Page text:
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Thread: Shooting in cold temperatures, advice?

  1. #1
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    Default Shooting in cold temperatures, advice?

    Hello everyone! I should be heading to Sweden for a student exchange programme in the early half of next year, and I'll definitely travel up North to capture photos of the aurora borealis aka northern lights. My equipment will be a D90 + kit lens + Tokina 12-24 F4 lens. I was wondering how well will DSLRs - lens and the camera bodies - perform at sub-zero temperatures and would like to seek feedback from fellow CS-ers on this. I'm seeking recommendations too for a cheap tripod that can support the weight of the D90 + Tokina (it's heaver than the kit lens) and survive the cold harsh climate too.

    Also, I read somewhere that you need to store your equipment in a bag with the outside temperature in order to prevent condensation, how is this done? You go outside, gather a bag full of air, then put your equipment inside? Many thanks in advance!
    Last edited by blue_quartz; 6th September 2008 at 09:19 PM.
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    Default Re: Shooting in cold temperatures, advice?

    Wow, how old are you? You get to go Sweden.

    Would advise you to get a good tripod such as Benro, and not a cheap one, if possible.

    Put the camera in a zip lock bag (air tight) while outside. With the zip lock bag still tight, bring it indoor, wait for the temperature inside the bag to 'warm-up' then open the ziplock bag.

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    Member gymak90's Avatar
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    Default Re: Shooting in cold temperatures, advice?

    Plus if you want to survive in that cold environment for long hours, make sure you have gloves at all times. The gloves shouldn't be too thick, so you still can feel the shutter button. Get long socks, boots, stuff your trousers into the boots. Don't wear cotton clothes, because if you sweat, cotton traps the sweat and you'll feel cold inside.
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  4. #4

    Default Re: Shooting in cold temperatures, advice?

    Do a search. There have already been 5-10 threads discussing using DSLR cameras in sub-zero temperatures.
    Alpha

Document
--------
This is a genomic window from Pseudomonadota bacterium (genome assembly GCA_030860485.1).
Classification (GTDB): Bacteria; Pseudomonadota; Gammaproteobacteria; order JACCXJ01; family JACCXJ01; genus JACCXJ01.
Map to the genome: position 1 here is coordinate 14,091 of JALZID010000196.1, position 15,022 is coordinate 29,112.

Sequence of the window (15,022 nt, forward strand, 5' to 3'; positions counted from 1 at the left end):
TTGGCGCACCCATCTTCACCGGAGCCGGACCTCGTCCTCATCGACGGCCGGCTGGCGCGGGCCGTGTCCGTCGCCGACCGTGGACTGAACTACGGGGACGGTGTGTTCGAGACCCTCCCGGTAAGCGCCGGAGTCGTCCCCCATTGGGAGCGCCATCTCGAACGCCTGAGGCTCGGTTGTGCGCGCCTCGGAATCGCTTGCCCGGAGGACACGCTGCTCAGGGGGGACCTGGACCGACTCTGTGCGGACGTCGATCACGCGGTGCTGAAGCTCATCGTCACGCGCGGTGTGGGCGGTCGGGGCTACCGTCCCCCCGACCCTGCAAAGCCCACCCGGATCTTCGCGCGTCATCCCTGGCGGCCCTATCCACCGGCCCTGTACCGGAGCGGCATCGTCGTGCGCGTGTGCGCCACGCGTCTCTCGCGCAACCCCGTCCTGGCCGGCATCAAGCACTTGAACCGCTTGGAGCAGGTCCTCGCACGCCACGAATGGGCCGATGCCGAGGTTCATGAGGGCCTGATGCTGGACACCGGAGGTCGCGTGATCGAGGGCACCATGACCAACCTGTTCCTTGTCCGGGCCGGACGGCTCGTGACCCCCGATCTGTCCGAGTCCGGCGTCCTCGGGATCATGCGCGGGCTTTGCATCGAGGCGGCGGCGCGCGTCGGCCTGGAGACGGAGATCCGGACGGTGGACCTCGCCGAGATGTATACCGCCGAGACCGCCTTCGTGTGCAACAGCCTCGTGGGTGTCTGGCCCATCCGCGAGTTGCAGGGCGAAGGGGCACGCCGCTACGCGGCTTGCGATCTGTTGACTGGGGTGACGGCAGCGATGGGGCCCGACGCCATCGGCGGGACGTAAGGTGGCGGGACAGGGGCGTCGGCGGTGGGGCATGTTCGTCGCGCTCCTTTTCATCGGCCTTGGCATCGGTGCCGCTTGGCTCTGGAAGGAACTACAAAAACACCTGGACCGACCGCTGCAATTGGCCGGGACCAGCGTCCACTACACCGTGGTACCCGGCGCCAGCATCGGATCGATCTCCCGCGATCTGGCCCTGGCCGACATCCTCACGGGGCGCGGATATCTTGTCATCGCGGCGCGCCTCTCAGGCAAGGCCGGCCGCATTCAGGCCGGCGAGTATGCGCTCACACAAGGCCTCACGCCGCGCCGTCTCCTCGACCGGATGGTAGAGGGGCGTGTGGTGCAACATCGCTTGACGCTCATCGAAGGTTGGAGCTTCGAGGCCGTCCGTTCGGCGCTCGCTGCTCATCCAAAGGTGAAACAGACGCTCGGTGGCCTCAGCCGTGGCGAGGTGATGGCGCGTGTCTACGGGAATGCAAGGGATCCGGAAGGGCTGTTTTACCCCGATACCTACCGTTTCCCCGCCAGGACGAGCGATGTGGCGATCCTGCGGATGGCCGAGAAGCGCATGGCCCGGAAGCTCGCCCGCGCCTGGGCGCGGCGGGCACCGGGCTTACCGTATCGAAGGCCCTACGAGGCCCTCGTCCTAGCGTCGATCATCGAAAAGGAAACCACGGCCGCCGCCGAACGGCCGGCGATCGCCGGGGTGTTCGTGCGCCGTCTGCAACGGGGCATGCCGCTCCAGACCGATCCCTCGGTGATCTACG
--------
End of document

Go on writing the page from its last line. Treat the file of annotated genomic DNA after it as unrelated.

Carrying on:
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    Senior Member zac08's Avatar
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    Default Re: Shooting in cold temperatures, advice?

    Get sponge or rubber sleeves for the tripod legs, the metal will be very cold and not suitable to holding with unprotected hands.

    Also spare batteries are important. They generally dun last well in the cold.
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    Default Re: Shooting in cold temperatures, advice?

    Quote Originally Posted by Rashkae View Post
    Do a search. There have already been 5-10 threads discussing using DSLR cameras in sub-zero temperatures.
    Whoops ok... I'll go search too then. Thanks!
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    Senior Member egnaro's Avatar
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    Default Re: Shooting in cold temperatures, advice?

    get a handgrip (not battery grip) in case it get too cold and u might drop your cam when your hand turn numb, get as much as original batt (i heard some of the 3rd party batt doesnt last, correct me if I am wrong) .
    Life is like Photography, to improve, you have to keep shooting!

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    Moderator Octarine's Avatar
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    Default Re: Shooting in cold temperatures, advice?

    Camera: Check your manual about environmental conditions. That should give you some guidance. Cameras can stand much more than what most people assume. Condensation is a topic but don't panic. It's not a threat that your cam will stop working the moment the lens fogs a bit. In contrast to Singapore condensation will occur once you step INTO buildings. Keep your camera in the bag and let it warm up slowly. Ziploc might prevent the fogging but it will take much longer since the air inside the ziploc acts as thermal insulation. During Winter time the humidity in general is lower, inside as well as outside.
    Batteries: Keep them warm. Low temperatures will reduce the capacity of the batteries, they won't last very long. Have enough spare batteries and keep them inside the jacket close to your body.
    Tripod: Don't worry about subzero, it's only inconvenient to touch cold metal. As long as your don't have wet hands and it's -20 there is nothing to be afraid of. SLIK400 tripods have foam grips.
    The best advice against getting cold and numb is: keep moving! Not sure if a hand grip is a good idea since it will 'lock' your hand in one position attached to the cold camera. Have the strap around your neck and keep going.
    Also, have some cream and lip balm at hand, the cold and dry air will make your skin dry and crack very soon. Moisturizing is most important, UV won't be any issue.

    Most important: have a safe trip and enjoy! Don't worry too much, check with the local people once you are there. I'm sure there are photographers as well and they will help you.

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    Moderator ortega's Avatar
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    Default Re: Shooting in cold temperatures, advice?


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    Default Re: Shooting in cold temperatures, advice?

    hahah, its gonna be a good trip thats for sure.
    one good advice is not to get too kiasu, that you hold yourself back from shooting!
    also, i think you could invest in a good sturdy travel tripod, esp for the long esp at night, really beautiful there!
    bring extra batteries...
    and just on the general keep ur gear dry from condensation.